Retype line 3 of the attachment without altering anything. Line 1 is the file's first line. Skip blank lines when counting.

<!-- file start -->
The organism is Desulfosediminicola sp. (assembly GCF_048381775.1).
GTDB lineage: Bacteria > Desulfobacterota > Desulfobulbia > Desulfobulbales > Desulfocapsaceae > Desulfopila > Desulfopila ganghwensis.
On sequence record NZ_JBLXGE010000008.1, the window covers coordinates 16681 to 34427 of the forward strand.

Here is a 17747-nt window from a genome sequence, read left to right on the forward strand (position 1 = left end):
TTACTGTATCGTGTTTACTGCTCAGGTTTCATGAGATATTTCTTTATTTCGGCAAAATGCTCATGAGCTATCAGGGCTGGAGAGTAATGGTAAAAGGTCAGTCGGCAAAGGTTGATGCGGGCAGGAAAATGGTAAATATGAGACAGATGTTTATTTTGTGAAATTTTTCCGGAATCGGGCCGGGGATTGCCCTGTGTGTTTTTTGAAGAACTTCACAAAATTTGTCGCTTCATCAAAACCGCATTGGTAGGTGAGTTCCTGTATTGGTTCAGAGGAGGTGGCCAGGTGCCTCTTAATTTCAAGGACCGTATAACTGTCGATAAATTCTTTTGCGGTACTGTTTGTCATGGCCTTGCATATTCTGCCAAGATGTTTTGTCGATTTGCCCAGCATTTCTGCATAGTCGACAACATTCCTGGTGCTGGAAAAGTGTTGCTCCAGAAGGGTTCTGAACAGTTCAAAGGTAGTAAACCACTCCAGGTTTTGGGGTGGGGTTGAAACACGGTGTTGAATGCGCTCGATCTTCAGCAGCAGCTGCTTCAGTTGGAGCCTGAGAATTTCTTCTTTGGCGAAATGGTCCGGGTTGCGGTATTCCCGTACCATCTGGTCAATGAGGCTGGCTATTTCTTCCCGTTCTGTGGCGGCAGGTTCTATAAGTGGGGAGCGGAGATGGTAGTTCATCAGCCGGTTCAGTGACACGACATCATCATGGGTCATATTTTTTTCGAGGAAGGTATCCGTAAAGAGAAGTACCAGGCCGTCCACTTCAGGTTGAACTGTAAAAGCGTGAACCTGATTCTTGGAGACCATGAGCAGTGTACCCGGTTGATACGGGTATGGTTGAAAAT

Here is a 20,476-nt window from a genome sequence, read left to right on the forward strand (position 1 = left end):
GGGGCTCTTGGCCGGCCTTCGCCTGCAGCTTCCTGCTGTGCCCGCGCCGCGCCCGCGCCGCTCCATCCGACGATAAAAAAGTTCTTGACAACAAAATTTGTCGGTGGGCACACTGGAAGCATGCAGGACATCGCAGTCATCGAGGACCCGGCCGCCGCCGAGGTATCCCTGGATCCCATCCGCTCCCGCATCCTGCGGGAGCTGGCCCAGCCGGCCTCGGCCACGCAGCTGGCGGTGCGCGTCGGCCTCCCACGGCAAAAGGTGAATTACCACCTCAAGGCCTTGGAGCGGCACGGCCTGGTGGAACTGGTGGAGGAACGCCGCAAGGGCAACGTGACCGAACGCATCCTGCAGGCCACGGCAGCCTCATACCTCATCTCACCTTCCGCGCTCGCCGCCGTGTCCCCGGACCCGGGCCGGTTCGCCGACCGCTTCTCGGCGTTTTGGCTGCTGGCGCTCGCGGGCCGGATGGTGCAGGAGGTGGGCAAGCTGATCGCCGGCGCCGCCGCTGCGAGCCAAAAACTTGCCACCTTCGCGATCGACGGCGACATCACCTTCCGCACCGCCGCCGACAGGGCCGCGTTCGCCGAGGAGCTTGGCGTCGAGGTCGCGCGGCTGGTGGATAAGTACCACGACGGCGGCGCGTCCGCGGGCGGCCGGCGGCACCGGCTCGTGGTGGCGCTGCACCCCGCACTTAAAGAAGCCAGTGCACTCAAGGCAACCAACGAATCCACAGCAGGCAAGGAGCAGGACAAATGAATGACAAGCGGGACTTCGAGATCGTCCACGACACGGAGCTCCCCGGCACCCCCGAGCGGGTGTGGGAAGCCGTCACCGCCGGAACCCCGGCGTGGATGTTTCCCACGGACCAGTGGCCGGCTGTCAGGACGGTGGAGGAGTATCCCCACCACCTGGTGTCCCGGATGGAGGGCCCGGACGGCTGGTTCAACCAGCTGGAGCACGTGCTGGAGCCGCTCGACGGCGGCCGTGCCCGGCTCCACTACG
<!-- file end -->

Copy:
On sequence record NZ_JBLXGE010000008.1, the window covers coordinates 16681 to 34427 of the forward strand.